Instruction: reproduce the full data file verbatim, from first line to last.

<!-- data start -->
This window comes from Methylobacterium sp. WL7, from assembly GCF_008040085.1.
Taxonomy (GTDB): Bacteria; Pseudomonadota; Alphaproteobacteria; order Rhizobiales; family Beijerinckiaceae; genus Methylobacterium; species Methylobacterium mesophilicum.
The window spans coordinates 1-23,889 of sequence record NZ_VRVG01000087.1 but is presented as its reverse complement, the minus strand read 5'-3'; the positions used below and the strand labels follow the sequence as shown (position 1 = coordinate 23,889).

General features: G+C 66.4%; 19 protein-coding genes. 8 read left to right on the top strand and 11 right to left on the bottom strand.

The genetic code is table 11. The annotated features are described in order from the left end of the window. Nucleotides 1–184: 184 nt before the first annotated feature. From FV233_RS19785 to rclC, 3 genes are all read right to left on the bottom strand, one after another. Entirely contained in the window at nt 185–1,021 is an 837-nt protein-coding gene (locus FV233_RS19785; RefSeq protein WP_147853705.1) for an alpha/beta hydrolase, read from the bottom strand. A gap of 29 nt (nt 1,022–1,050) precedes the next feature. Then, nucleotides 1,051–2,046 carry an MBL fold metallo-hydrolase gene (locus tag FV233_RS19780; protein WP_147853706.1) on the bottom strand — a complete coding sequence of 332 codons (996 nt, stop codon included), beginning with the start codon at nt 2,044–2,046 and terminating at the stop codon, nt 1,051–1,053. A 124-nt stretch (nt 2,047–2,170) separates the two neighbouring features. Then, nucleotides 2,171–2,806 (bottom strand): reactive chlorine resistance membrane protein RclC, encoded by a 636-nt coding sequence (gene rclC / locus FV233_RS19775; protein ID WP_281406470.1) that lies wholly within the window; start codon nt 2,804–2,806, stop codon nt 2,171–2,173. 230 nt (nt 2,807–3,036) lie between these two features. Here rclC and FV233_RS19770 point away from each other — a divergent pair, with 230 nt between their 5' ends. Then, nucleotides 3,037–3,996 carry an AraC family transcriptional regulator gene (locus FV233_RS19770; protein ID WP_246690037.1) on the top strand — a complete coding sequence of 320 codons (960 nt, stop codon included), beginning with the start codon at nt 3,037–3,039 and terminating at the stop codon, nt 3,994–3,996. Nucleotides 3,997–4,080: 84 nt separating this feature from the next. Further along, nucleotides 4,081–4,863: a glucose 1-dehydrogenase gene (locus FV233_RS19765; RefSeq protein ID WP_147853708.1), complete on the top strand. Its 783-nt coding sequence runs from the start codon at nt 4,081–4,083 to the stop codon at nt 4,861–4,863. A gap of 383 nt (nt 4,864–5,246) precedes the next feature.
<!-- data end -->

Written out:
This window comes from Methylobacterium sp. WL7, from assembly GCF_008040085.1.
Taxonomy (GTDB): Bacteria; Pseudomonadota; Alphaproteobacteria; order Rhizobiales; family Beijerinckiaceae; genus Methylobacterium; species Methylobacterium mesophilicum.
The window spans coordinates 1-23,889 of sequence record NZ_VRVG01000087.1 but is presented as its reverse complement, the minus strand read 5'-3'; the positions used below and the strand labels follow the sequence as shown (position 1 = coordinate 23,889).

General features: G+C 66.4%; 19 protein-coding genes. 8 read left to right on the top strand and 11 right to left on the bottom strand.

The genetic code is table 11. The annotated features are described in order from the left end of the window. Nucleotides 1–184: 184 nt before the first annotated feature. From FV233_RS19785 to rclC, 3 genes are all read right to left on the bottom strand, one after another. Entirely contained in the window at nt 185–1,021 is an 837-nt protein-coding gene (locus FV233_RS19785; RefSeq protein WP_147853705.1) for an alpha/beta hydrolase, read from the bottom strand. A gap of 29 nt (nt 1,022–1,050) precedes the next feature. Then, nucleotides 1,051–2,046 carry an MBL fold metallo-hydrolase gene (locus tag FV233_RS19780; protein WP_147853706.1) on the bottom strand — a complete coding sequence of 332 codons (996 nt, stop codon included), beginning with the start codon at nt 2,044–2,046 and terminating at the stop codon, nt 1,051–1,053. A 124-nt stretch (nt 2,047–2,170) separates the two neighbouring features. Then, nucleotides 2,171–2,806 (bottom strand): reactive chlorine resistance membrane protein RclC, encoded by a 636-nt coding sequence (gene rclC / locus FV233_RS19775; protein ID WP_281406470.1) that lies wholly within the window; start codon nt 2,804–2,806, stop codon nt 2,171–2,173. 230 nt (nt 2,807–3,036) lie between these two features. Here rclC and FV233_RS19770 point away from each other — a divergent pair, with 230 nt between their 5' ends. Then, nucleotides 3,037–3,996 carry an AraC family transcriptional regulator gene (locus FV233_RS19770; protein ID WP_246690037.1) on the top strand — a complete coding sequence of 320 codons (960 nt, stop codon included), beginning with the start codon at nt 3,037–3,039 and terminating at the stop codon, nt 3,994–3,996. Nucleotides 3,997–4,080: 84 nt separating this feature from the next. Further along, nucleotides 4,081–4,863: a glucose 1-dehydrogenase gene (locus FV233_RS19765; RefSeq protein ID WP_147853708.1), complete on the top strand. Its 783-nt coding sequence runs from the start codon at nt 4,081–4,083 to the stop codon at nt 4,861–4,863. A gap of 383 nt (nt 4,864–5,246) precedes the next feature.